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Sounds like the motor is weak or the flap is stiff then. If you can move the quadrant by hand from end to end that should be OK but bear in mind that the quadrant drives two cogs, one at the top and one at the front as well as a lever at the back. The blend motors are fairly easy to take apart and I've got one working again by spraying contact cleaner into the motor and hitting it with 12V in both directions so it drove both ways. With the lid off, the motor has two tabs that slot it onto the circuit board so it pulls out. When you put it back together, note that the main cog that drives the quadrant has an arrow on it as does the cog on the pot, they need to be lined up (a bit like timing marks).

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The quadrant will move by hand but it is a bit stiff at the last couple of teeth. I'll try giving the motor a clean.

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Having got mixed messages from the Nanocom and the RH blend motor having given up altogether I've ordered a set of Valeo motors from Island 4x4 and removed the whole dashbaord.

The left and right flaps move easily but the distribution flap is still a bit stiff right at one end of the travel. When the new motors are in I'd like to test them before putting the dash back. Mindful of warnings not to start anything without having instruments etc connected can I just reconnect the HEVAC and instrument panel in order to test things?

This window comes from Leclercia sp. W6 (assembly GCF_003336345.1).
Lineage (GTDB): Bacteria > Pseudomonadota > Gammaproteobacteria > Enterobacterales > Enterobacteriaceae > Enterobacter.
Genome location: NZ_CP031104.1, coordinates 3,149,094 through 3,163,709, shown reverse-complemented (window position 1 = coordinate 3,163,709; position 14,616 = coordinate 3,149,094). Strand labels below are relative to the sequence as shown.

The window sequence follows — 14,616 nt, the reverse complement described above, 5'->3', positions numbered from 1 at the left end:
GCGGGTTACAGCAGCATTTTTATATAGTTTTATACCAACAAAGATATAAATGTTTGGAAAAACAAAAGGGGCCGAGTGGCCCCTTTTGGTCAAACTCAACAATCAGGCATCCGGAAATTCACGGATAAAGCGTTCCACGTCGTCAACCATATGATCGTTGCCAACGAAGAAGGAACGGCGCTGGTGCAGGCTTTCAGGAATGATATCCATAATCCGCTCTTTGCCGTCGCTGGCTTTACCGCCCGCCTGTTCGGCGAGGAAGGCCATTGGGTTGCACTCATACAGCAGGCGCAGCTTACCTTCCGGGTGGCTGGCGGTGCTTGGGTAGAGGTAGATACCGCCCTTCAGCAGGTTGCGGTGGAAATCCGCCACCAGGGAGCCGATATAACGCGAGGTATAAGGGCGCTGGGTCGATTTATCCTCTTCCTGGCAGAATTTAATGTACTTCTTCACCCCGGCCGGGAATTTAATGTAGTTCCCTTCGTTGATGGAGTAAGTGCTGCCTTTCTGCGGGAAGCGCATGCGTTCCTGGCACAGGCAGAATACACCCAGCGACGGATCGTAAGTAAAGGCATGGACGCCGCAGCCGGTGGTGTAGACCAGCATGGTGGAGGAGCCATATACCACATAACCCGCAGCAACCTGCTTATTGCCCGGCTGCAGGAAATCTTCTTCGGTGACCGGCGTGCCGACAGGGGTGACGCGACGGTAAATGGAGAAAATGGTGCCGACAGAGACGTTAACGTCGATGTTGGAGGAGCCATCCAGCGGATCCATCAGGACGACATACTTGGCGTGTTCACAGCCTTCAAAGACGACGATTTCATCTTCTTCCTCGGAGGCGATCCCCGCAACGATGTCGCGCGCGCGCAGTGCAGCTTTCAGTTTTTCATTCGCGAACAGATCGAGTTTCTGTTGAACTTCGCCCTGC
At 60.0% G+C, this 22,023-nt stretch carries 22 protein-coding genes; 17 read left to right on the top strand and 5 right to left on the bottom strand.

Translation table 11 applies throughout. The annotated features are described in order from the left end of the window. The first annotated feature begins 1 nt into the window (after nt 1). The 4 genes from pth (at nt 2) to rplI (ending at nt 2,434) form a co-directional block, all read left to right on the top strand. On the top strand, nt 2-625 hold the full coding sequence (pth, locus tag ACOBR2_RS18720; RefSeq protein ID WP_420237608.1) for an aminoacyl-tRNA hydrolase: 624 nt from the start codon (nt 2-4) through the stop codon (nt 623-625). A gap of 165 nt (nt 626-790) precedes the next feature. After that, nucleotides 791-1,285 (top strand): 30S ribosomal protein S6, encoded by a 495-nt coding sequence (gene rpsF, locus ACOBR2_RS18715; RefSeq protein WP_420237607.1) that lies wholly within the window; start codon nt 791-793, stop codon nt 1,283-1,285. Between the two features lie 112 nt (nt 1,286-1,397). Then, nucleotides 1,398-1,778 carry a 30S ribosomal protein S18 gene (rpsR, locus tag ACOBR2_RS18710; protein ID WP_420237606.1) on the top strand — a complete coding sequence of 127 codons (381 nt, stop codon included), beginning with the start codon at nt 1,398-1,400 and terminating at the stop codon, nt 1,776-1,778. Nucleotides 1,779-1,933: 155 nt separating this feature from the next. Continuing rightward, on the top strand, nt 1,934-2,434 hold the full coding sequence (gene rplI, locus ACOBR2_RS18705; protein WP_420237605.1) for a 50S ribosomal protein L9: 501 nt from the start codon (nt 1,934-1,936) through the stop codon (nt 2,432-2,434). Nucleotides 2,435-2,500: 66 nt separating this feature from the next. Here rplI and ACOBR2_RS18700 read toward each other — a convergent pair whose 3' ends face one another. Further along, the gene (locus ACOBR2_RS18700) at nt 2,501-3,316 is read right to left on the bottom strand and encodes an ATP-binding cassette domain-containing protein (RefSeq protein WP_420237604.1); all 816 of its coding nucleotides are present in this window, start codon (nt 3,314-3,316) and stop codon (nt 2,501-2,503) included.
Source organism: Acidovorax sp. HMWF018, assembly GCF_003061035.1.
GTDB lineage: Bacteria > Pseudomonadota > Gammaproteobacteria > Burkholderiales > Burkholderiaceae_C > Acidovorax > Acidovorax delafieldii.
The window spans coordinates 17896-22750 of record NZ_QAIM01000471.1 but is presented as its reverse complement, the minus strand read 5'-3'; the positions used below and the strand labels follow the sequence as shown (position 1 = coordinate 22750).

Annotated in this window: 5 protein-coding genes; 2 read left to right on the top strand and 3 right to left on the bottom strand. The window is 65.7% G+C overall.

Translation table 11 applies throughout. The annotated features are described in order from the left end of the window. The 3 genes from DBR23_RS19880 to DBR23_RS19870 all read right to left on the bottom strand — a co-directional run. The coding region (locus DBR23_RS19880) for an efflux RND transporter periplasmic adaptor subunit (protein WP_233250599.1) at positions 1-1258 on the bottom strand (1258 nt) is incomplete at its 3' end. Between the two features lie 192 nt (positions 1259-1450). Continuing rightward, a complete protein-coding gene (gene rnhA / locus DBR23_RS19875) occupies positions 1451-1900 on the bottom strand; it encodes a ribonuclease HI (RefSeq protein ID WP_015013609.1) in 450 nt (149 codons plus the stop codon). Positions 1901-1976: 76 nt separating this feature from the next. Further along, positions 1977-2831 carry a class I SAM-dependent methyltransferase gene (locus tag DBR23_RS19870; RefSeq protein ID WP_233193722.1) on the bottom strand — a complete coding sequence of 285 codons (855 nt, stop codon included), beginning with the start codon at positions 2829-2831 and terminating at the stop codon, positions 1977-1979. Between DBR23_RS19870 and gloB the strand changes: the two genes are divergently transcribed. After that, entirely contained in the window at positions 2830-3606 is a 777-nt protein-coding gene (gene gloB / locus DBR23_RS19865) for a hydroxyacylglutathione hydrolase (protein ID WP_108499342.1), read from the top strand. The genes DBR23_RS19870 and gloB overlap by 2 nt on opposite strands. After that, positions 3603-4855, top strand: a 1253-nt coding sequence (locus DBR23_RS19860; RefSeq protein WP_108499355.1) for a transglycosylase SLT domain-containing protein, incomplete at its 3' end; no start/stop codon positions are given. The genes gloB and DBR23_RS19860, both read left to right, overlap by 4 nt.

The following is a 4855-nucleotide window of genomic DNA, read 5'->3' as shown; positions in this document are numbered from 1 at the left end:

Thanks again.

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Dear All,
As far as I know as long as the instrument binnacle and the passenger air bag are connected you will be fine. I drove mine around for about a month having removed the dash but replaced the passenger air bag on the frame, duck taped the switches and light selector together and the instrument panel to a couple of gash brackets i had lying around. Looked rather odd, a sort of skeleton dash but it all worked.

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As Paul says, yes you can. As long as the instrument cluster is connected you won't offend anything.

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Thanks Paul and Richard.

Any views on how much resistance there should be in the distribution quaadrant? It's better than it was but not as smooth as the other two.

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The distribution quadrant is stiff compared to the others. The others are just moving a single flap and not at least 3 like the distribution flaps so it's going to be stiffer. Just how stiff is too stiff is a different matter though. There's a bodgers method of freeing them without taking the whole heater box out and stripping it down in post 25 here https://www.rangerovers.net/threads/photos-of-method-for-freeing-blend-flaps-with-s-t-screw.14322/page-2 (click on the thumbnail picture to see all of them).

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There's a bodgers method of freeing them without taking the whole heater box out and stripping it down in post 25 here https://www.rangerovers.net/threads/photos-of-method-for-freeing-blend-flaps-with-s-t-screw.14322/page-2 (click on the thumbnail picture to see all of them).